|Matthew Henry's Concise Commentary|
5:10-23 The Egyptian task-masters were very severe. See what need we have to pray that we may be delivered from wicked men. The head-workmen justly complained to Pharaoh: but he taunted them. The malice of Satan has often represented the service and worship of God, as fit employment only for those who have nothing else to do, and the business only of the idle; whereas, it is the duty of those who are most busy in the world. Those who are diligent in doing sacrifice to the Lord, will, before God, escape the doom of the slothful servant, though with men they do not. The Israelites should have humbled themselves before God, and have taken to themselves the shame of their sin; but instead of that, they quarrel with those who were to be their deliverers. Moses returned to the Lord. He knew that what he had said and done, was by God's direction; and therefore appeals to him. When we find ourselves at any time perplexed in the way of our duty, we ought to go to God, and lay open our case before him by fervent prayer. Disappointments in our work must not drive us from our God, but still we must ponder why they are sent.
Verses 22, 23. - The two brothers made no reply to the words of the officers. Perhaps their hearts were too full for speech; perhaps they knew not what to say. Whatever faith they had, it did no doubt seem a hard thing that their interference, Divinely ordered as it was, should have produced as yet nothing but an aggravation of their misery to the Israelite people. They could not understand the course of the Divine action. God had warned them not to expect success at once (Exodus 3:19; Exodus 4:21); but he had said nothing of evil consequences following upon their first efforts. Thus we can well understand that the two brothers (and especially Moses, the more impetuous of them) were bitterly grieved and disappointed. They felt their cup of sorrow to be full - the reproaches of the officers made it overflow. Hence the bitterness of the complaint with which this chapter terminates, and which introduces the long series of precious promise, contained in the opening section of ch. 6. Verse 22. - Moses returned unto the Lord. We are not to understand that Moses had forsaken God and now "returned" to him but simply that in his trouble he had recourse to God, took his sorrow to the Throne of Grace, and poured it out before the Almighty A good example truly, and one which Christians in all their trials would do well to follow. Lord, wherefore, etc. The words, no doubt, are bold. They have been said to "approach to irreverence." But there are parallels to them, which have never been regarded as irreverent, in the Psalms: e.g. "O God, why hast thou cast us off for ever? Why does thine anger smoke against the sheep of thy pasture?" (Psalm 74:1) "How long wilt thou hide thyself? Where are thy former lovingkindnesses? Wherefore hast thou made all men for nought?" (Psalm 89:46-9), and the like. Kalisch seems right in saying that "the desponding complaint of Moses was not the result of disbelief or doubt, but the effort of a pious soul struggling after a deeper penetration into the mysteries of the Almighty."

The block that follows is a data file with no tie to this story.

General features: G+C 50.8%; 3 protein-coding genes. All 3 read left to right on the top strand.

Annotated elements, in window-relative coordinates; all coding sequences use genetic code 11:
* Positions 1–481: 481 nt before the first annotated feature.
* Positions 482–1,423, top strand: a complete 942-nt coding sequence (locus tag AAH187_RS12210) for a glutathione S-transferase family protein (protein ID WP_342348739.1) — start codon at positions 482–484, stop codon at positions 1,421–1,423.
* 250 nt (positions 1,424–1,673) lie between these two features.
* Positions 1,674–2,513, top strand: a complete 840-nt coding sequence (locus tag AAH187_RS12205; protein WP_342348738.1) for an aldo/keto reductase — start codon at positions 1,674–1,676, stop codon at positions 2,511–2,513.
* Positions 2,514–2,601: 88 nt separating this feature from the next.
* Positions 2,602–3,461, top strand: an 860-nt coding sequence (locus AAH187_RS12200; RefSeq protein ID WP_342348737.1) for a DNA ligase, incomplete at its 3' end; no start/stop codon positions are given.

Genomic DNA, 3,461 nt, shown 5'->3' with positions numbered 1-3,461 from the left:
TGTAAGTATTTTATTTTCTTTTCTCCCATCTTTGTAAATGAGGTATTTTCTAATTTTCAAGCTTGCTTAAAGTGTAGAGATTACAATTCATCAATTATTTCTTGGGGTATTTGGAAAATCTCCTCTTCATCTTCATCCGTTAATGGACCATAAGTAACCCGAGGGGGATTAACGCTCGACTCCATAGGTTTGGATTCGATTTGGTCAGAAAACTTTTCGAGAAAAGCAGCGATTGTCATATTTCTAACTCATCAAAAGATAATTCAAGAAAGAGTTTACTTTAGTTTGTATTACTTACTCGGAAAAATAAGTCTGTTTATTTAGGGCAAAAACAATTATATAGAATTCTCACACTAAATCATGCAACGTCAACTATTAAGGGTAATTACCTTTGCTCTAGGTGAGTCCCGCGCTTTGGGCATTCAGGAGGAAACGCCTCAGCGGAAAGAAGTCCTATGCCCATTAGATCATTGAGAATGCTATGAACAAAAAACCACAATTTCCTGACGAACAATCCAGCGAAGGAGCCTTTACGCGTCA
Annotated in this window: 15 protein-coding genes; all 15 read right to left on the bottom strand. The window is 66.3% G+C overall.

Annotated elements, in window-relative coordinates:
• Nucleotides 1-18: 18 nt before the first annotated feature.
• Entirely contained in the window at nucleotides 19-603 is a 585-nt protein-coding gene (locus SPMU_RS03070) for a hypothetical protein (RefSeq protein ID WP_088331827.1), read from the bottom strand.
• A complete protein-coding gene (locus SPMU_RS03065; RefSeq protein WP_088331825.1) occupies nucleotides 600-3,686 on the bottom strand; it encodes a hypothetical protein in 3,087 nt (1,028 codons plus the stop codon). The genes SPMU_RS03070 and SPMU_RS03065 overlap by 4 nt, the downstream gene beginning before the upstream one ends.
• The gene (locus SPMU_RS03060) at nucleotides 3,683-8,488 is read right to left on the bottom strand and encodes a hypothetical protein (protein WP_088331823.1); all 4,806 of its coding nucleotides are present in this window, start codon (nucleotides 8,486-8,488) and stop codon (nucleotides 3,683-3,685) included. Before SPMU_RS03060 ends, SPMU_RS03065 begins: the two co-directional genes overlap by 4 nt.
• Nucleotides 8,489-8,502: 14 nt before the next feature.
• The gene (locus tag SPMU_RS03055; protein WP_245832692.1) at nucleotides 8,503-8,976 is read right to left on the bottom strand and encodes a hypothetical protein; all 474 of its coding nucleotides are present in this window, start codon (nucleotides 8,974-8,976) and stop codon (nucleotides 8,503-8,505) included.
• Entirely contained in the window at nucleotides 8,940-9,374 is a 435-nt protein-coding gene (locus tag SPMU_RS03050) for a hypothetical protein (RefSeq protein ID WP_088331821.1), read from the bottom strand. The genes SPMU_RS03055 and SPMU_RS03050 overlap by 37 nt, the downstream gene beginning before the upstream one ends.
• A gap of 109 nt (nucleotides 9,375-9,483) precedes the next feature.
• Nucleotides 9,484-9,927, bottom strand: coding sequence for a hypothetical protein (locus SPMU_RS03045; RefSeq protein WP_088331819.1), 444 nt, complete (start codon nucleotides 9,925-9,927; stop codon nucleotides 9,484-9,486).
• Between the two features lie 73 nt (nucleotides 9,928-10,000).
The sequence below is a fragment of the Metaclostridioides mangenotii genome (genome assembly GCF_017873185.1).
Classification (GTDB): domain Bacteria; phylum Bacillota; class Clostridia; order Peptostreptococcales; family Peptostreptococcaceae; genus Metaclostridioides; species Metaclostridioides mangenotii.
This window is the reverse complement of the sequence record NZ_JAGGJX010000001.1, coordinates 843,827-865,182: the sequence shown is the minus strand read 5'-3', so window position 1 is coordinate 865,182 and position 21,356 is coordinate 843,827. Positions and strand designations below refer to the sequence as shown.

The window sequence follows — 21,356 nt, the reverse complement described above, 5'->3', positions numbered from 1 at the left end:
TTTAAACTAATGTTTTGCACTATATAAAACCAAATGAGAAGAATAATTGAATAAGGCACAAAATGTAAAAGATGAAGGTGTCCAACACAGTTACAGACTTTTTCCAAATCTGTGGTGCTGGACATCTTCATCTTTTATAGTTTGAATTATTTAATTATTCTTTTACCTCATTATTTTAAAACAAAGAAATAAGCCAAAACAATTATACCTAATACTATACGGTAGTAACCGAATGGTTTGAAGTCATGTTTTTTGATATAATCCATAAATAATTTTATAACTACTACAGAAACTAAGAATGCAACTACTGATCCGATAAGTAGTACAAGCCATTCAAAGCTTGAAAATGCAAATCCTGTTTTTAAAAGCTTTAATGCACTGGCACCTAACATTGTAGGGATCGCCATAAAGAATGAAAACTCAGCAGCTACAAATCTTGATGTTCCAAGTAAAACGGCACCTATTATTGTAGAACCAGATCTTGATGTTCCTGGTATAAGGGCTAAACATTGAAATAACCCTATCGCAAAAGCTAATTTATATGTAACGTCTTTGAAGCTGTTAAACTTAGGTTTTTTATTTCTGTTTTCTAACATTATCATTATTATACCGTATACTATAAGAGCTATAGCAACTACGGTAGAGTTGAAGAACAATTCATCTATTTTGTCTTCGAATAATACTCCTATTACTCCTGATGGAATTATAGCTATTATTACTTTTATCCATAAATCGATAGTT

Gill's Exposition of the Entire Bible
And Moses returned unto the Lord,.... Bishop Patrick thinks, that this not only intimates that the Lord had appeared to Moses since he came into Egypt, but that there was some settled place where he appeared, and where he might resort to him on all occasions, and therefore is said to return to him; though it may signify no more, than that, instead of staying to give an answer to the officers, which he might be at a loss to do, he went to God, to the throne of grace, by prayer, as he was wont to do in cases of difficulty:
and said, Lord, wherefore hast thou so evil entreated this people? or afflicted them, and suffered them to be thus afflicted; which to ascribe to God was right, whatever were the means or instruments; for all afflictions are of him, and who has always wise reasons for what he does, as he now had; to try the faith and patience of his people; to make the Egyptians more odious to them, and so take them off from following their manners, customs, rites, and superstitions, and make them more desirous of departing from thence to the land of Canaan, nor seek a return to Egypt again; and that his vengeance on the Egyptians for such cruelty and inhumanity might appear the more just, and his power might be seen in the plagues he inflicted on them, and in the deliverance of his people when reduced to the utmost extremity:
why is it that thou hast sent me? he seems to wish he had never been sent, and could be glad to be recalled, something of the same disposition still remaining in him as when first called; since no end was answered by his mission, no deliverance wrought, yea, the people were more afflicted and oppressed than before; and therefore he was at a loss how to account for it that he should be sent at all, seeing nothing came of it to the good of the people.
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